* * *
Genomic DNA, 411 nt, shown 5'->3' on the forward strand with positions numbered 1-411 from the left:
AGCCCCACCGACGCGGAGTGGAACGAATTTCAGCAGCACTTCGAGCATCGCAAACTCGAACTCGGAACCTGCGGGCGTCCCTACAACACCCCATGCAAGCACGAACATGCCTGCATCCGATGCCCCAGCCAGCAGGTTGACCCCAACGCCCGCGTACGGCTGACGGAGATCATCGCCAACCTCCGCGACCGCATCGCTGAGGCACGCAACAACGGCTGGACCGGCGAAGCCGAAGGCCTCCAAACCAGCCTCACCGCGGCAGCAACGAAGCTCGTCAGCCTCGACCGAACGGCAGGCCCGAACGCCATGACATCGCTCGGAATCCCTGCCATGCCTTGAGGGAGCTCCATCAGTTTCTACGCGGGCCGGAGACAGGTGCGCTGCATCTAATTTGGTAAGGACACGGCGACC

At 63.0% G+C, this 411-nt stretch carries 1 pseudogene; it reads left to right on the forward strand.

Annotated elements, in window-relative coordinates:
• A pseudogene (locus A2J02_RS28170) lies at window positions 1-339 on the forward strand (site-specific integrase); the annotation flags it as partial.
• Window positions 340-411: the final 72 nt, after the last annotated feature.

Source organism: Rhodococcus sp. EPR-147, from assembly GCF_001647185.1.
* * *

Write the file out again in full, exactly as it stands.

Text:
Genomic DNA, 411 nt, shown 5'->3' on the forward strand with positions numbered 1-411 from the left:
AGCCCCACCGACGCGGAGTGGAACGAATTTCAGCAGCACTTCGAGCATCGCAAACTCGAACTCGGAACCTGCGGGCGTCCCTACAACACCCCATGCAAGCACGAACATGCCTGCATCCGATGCCCCAGCCAGCAGGTTGACCCCAACGCCCGCGTACGGCTGACGGAGATCATCGCCAACCTCCGCGACCGCATCGCTGAGGCACGCAACAACGGCTGGACCGGCGAAGCCGAAGGCCTCCAAACCAGCCTCACCGCGGCAGCAACGAAGCTCGTCAGCCTCGACCGAACGGCAGGCCCGAACGCCATGACATCGCTCGGAATCCCTGCCATGCCTTGAGGGAGCTCCATCAGTTTCTACGCGGGCCGGAGACAGGTGCGCTGCATCTAATTTGGTAAGGACACGGCGACC

At 63.0% G+C, this 411-nt stretch carries 1 pseudogene; it reads left to right on the forward strand.

Annotated elements, in window-relative coordinates:
• A pseudogene (locus A2J02_RS28170) lies at window positions 1-339 on the forward strand (site-specific integrase); the annotation flags it as partial.
• Window positions 340-411: the final 72 nt, after the last annotated feature.

Source organism: Rhodococcus sp. EPR-147, from assembly GCF_001647185.1.